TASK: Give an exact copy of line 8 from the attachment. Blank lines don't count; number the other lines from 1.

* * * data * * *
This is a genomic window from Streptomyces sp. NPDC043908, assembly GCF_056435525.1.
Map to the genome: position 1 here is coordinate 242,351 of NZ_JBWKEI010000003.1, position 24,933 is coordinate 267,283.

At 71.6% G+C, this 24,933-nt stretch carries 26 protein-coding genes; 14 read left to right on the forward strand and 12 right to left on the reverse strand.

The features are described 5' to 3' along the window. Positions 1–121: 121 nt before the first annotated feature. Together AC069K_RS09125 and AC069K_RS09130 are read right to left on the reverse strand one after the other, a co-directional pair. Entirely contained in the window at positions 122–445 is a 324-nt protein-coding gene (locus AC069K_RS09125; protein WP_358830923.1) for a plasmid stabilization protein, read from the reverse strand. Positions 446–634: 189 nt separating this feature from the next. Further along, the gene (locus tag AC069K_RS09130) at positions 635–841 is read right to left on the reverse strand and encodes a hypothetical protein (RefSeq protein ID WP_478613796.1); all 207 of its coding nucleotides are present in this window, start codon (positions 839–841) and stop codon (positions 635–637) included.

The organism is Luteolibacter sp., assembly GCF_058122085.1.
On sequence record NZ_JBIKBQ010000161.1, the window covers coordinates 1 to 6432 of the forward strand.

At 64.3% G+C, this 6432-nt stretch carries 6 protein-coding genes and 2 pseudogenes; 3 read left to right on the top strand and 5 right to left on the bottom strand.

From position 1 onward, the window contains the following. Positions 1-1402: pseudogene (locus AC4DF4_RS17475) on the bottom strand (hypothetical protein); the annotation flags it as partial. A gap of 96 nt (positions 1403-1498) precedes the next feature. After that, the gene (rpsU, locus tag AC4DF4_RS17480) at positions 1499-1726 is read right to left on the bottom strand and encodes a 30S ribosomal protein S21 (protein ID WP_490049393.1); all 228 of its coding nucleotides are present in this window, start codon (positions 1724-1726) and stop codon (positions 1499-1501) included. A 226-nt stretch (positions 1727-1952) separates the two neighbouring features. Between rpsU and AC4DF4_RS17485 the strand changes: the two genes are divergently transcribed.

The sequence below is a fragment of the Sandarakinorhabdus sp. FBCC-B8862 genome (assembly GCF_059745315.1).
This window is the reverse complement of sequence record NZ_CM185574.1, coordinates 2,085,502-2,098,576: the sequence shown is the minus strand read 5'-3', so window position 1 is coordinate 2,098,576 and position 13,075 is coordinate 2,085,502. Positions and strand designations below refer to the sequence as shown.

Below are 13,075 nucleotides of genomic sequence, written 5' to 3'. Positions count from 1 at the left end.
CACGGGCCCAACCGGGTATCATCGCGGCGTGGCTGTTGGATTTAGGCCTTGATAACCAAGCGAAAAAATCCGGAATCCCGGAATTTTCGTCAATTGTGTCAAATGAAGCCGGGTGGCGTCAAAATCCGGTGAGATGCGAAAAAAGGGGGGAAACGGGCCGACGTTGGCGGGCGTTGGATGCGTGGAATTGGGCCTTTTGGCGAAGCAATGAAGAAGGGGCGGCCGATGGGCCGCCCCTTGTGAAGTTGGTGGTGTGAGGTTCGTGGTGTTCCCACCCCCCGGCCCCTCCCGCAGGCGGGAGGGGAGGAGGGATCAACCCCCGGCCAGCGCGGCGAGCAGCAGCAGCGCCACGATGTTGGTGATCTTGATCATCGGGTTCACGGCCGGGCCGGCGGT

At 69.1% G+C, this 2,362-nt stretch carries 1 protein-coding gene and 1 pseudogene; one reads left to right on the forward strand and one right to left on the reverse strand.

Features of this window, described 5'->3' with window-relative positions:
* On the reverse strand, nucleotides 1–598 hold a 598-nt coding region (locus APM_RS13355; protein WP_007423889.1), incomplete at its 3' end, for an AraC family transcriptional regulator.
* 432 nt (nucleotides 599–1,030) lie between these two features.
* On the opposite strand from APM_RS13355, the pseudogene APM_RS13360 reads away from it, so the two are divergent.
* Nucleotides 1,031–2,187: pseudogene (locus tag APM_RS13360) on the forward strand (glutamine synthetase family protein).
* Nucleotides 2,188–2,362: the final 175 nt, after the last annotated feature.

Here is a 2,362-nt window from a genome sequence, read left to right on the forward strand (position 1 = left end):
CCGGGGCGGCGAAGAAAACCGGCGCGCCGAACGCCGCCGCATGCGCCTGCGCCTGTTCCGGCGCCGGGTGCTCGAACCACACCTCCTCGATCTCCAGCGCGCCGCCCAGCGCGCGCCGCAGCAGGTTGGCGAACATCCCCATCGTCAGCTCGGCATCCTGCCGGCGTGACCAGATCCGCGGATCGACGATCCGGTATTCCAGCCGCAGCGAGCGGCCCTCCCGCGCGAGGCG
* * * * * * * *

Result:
From position 1 onward, the window contains the following. Positions 1-1402: pseudogene (locus AC4DF4_RS17475) on the bottom strand (hypothetical protein); the annotation flags it as partial. A gap of 96 nt (positions 1403-1498) precedes the next feature. After that, the gene (rpsU, locus tag AC4DF4_RS17480) at positions 1499-1726 is read right to left on the bottom strand and encodes a 30S ribosomal protein S21 (protein ID WP_490049393.1); all 228 of its coding nucleotides are present in this window, start codon (positions 1724-1726) and stop codon (positions 1499-1501) included. A 226-nt stretch (positions 1727-1952) separates the two neighbouring features. Between rpsU and AC4DF4_RS17485 the strand changes: the two genes are divergently transcribed.